ABS Reports Record Number Of Vessels Under Classification

The number of vessels in American Bureau of Shipping (ABS) classification has climbed to a record total, William N. Johnston, the chairman and president, reported at the semiannual meeting of the international ship classification society.

ABS classed 388 new vessels of 3,200,000 dwt or 1,857,000 gt in the first six months of 1981, and 45 existing vessels of 784,000 dwt or 438,000 gt. "With these additions, the number of vessels in ABS classification climbed to a record total," Mr. Johnston said. As of mid-year there were 15,956 vessels of 196,021,000 dwt or 110,088,000 gt in ABS classification, representing 91 flags of registry.

The chairman said that ABS classification contracts for newbuildings were received at a brisk rate in the first six months. During that period contracts to class 679 new vessels of 4,582,000 dwt or 2,658,000 gt were received, with particularly strong contributions coming from the dry bulk carrier, mobile offshore drilling unit, supply vessel, and fishing vessel sectors.

The newbuilding classification contracts, from 44 countries, enabled the ABS order book to reach a mid-year total of 2,234 vessels of 19,297,000 dwt or 12,471,000 gt. Mr.

Johnston said, "We have not had this many vessels on our order book since January of 1977, and it supports our sense of confidence in the future outlook for ABS and the maritime industry." Mr. Johnston noted that according to many estimates the world's bulk carrier fleet is expected to increase by 20 percent in the next three years. He said that ABS experience supports this projection as contracts to class 56 bulk carriers were received in the first six months of 1981 — more than the total number received in all of 1980 for this type of vessel.

"Orders for mobile offshore drilling units have surged to a remarkable level," the chairman reported. ABS received contracts to class 78 units in the first six months of 1981, increasing the total drilling units contracted for or being built to ABS class to 222, and at that time there were an additional 321 units in ABS classification.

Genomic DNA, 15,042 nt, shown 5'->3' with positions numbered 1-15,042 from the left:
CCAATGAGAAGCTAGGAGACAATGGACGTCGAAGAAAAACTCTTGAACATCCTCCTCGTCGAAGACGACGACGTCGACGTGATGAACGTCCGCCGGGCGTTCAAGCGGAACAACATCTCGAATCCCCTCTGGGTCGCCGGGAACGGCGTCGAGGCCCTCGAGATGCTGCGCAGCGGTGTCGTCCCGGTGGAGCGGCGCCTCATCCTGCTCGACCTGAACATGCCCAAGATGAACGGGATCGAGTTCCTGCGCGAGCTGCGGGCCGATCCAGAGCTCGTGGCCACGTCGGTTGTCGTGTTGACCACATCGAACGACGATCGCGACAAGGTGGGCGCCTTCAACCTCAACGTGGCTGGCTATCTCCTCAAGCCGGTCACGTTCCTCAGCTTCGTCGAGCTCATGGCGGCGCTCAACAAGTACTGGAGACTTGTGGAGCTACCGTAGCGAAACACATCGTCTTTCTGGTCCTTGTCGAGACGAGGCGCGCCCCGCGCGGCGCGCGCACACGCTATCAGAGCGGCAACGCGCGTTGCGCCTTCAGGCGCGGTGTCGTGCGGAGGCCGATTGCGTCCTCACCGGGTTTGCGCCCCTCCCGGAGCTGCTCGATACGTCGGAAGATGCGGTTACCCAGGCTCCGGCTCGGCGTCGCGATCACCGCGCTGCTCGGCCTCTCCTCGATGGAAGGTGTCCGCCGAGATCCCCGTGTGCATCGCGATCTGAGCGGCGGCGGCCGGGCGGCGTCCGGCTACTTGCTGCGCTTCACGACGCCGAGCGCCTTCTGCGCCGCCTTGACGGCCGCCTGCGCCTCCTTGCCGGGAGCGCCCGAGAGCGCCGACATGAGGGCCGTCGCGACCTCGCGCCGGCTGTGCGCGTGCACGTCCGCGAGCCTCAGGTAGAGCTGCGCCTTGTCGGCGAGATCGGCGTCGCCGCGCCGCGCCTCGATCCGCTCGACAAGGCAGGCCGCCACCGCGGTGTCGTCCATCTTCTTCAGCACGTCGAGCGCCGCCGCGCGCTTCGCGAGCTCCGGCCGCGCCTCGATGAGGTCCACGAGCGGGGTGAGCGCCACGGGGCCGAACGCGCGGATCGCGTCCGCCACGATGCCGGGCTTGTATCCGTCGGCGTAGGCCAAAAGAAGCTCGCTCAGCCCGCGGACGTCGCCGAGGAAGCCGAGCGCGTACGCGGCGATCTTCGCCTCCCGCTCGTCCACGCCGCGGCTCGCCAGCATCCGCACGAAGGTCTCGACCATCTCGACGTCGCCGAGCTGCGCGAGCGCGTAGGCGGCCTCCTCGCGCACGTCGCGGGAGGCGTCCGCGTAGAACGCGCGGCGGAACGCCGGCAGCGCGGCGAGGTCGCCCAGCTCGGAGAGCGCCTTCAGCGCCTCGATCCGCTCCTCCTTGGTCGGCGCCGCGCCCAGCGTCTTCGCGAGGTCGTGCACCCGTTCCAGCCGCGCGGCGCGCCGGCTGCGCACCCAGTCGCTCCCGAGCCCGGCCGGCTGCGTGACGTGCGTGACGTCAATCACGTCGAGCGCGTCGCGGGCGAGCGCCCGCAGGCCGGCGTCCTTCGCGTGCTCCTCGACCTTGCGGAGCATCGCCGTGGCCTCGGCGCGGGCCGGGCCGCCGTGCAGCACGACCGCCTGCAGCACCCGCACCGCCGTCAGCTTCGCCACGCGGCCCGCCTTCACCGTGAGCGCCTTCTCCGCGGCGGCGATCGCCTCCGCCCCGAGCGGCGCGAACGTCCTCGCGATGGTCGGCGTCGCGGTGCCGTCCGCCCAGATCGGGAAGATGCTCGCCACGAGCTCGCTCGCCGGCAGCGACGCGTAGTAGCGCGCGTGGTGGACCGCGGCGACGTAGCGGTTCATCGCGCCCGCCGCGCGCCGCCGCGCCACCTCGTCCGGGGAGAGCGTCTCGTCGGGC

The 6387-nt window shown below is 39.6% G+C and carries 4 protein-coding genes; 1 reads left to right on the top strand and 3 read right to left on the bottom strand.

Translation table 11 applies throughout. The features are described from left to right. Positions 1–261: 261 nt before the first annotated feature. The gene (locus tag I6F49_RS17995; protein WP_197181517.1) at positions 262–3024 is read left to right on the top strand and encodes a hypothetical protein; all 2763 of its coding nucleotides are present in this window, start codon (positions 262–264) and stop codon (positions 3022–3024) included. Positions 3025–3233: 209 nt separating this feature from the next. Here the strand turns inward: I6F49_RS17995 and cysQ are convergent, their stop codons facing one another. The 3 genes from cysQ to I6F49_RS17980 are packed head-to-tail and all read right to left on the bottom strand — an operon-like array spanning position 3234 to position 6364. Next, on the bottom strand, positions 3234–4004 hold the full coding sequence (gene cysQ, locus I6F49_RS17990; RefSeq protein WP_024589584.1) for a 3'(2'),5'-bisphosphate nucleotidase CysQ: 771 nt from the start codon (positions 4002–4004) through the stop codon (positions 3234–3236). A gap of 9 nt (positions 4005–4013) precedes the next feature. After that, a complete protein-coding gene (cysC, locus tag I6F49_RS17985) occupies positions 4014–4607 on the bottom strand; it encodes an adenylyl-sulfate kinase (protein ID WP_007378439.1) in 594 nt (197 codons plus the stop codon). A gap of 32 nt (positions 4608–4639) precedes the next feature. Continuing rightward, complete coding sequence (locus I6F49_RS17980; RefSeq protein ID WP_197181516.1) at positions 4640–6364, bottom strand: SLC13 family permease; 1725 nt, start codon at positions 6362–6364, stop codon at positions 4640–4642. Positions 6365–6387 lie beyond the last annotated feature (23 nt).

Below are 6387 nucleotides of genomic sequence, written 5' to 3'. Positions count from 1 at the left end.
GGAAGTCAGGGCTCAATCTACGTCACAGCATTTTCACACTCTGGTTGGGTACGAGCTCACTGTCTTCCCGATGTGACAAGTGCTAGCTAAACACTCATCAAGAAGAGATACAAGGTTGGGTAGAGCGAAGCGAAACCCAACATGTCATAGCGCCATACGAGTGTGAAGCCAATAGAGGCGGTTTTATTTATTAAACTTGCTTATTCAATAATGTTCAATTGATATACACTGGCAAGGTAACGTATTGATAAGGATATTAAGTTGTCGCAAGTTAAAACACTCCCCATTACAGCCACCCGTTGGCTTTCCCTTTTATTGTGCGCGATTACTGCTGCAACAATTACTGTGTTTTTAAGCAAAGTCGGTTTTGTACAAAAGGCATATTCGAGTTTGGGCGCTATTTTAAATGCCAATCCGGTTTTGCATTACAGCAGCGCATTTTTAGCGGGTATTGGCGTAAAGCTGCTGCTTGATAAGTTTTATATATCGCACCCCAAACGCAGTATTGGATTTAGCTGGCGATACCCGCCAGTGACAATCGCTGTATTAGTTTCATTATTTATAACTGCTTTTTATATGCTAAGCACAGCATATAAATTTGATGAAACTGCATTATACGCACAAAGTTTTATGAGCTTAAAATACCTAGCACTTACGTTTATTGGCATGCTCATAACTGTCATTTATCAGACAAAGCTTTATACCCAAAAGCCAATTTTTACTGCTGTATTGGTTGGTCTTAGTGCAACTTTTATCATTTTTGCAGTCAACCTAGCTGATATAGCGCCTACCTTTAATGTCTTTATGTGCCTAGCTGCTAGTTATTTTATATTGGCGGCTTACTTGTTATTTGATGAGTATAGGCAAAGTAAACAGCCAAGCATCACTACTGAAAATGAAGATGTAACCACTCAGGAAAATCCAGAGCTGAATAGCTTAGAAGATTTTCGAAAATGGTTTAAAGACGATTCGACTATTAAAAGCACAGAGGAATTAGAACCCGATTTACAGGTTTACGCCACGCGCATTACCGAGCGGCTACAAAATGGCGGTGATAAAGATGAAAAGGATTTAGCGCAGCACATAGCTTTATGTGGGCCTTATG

Mr. Johnston added that ABS activity with the classification of offshore installations has moved ahead strongly. ABS classed five installations in the first half of this year. There are a total of eight installations now classed by ABS. In addition, there were 12 installations contracted for or being built to ABS classification.

ABS classed 47 support boats for the offshore industry in the first six months and received contracts to class 106 more, twice the number of contracts received in all of 1980 for these vessels. ABS also received contracts to class 63 fishing vessels in the first half, triple the number in all of 1980.

In the first six months 57,600 containers were certified to ABS "Container Rules," an increase of 40 percent over the first half of 1980. Earlier this year, ABS certified its 500,000th container.

The ABS quality assurance program has been expanded with the addition of quality control procedures for the manufacture of diesel engines, gas turbines, reduction gears, container refrigeration machinery, and rotating electrical equipment. The chairman said that 58 manufacturing plants are now producing materials and components under the ABS quality assurance programs.

The computerized survey status system for ABS-classed vessels continues to be expanded.

Seven offices on three continents were added in the first half of this year, making a total of 38 ABS offices and seven clients who have direct access to the system.

ABS continues to devote effort to research and development. Mr. Johnston cited some of the projects in which ABS was involved, including the evaluation of ice loading on ships, collision damage resistance of offshore structures, propeller blade strength, effects of extreme wave-induced loads on ship designs, and fatigue evaluation of ships and other marine structures.

Mr. Johnston reported that in June ABS had signed a "Memorandum of Understanding" with the U.S. Coast Guard providing for Coast Guard acceptance of ABS plan review on the inspection of selected items on new vessel construction classed by ABS and certified by the Coast Guard.

The items covered include: hull structure of ships, mobile offshore drilling units and barges, as well as inert gas systems, crude oil washing systems, and certain piping systems.

Mr. Johnston said that discussions to to expand the areas of cooperation covered by the memordandum are continuing.

As of mid-year, 83 governments had authorized ABS to issue loadline certificates under the 1966 International Convention. Of the 51 governments that previously had authorized ABS to act on their behalf for SOLAS-6O, as of mid-year 34 of those governments have extended their authorizations for SOLAS-74. ABS also is authorized by 46 governments to issue national tonnage certificates on their behalf.

Regarding MARPOL 1974 and the associated International Conference on Tanker Safety on Pollution Prevention, known as the Protocol of 1978, ABS has been involved with the review of tankers for compliance to the regulations. To date, ABS has reviewed inert gas systems of more than 450 vessels, and reviewed the crude oil washing and clean ballast tank or segregated ballast tank systems of more than 400 vessels.

Other stories from November 1981 issue

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